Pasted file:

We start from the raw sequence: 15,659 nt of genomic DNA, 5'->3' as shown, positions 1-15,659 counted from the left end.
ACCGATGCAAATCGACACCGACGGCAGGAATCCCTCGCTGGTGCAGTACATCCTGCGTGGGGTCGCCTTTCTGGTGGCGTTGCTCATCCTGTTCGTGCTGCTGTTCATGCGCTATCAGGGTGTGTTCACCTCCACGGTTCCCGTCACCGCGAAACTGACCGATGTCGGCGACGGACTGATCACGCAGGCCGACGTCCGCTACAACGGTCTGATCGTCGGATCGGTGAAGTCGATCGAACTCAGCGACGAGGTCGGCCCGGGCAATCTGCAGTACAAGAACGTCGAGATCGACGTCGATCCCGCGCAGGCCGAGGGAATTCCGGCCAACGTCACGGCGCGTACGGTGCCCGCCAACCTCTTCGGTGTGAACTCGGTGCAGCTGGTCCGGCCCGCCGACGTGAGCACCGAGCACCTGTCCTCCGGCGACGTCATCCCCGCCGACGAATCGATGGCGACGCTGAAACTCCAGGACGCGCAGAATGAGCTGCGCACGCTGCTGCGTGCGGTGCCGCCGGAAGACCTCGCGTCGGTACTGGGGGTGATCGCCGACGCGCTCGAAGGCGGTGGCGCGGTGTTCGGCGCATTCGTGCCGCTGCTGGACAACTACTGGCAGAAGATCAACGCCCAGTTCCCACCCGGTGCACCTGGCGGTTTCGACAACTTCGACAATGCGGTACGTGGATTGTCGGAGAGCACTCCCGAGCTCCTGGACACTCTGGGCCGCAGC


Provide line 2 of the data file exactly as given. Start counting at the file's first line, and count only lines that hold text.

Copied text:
ACCGATGCAAATCGACACCGACGGCAGGAATCCCTCGCTGGTGCAGTACATCCTGCGTGGGGTCGCCTTTCTGGTGGCGTTGCTCATCCTGTTCGTGCTGCTGTTCATGCGCTATCAGGGTGTGTTCACCTCCACGGTTCCCGTCACCGCGAAACTGACCGATGTCGGCGACGGACTGATCACGCAGGCCGACGTCCGCTACAACGGTCTGATCGTCGGATCGGTGAAGTCGATCGAACTCAGCGACGAGGTCGGCCCGGGCAATCTGCAGTACAAGAACGTCGAGATCGACGTCGATCCCGCGCAGGCCGAGGGAATTCCGGCCAACGTCACGGCGCGTACGGTGCCCGCCAACCTCTTCGGTGTGAACTCGGTGCAGCTGGTCCGGCCCGCCGACGTGAGCACCGAGCACCTGTCCTCCGGCGACGTCATCCCCGCCGACGAATCGATGGCGACGCTGAAACTCCAGGACGCGCAGAATGAGCTGCGCACGCTGCTGCGTGCGGTGCCGCCGGAAGACCTCGCGTCGGTACTGGGGGTGATCGCCGACGCGCTCGAAGGCGGTGGCGCGGTGTTCGGCGCATTCGTGCCGCTGCTGGACAACTACTGGCAGAAGATCAACGCCCAGTTCCCACCCGGTGCACCTGGCGGTTTCGACAACTTCGACAATGCGGTACGTGGATTGTCGGAGAGCACTCCCGAGCTCCTGGACACTCTGGGCCGCAGC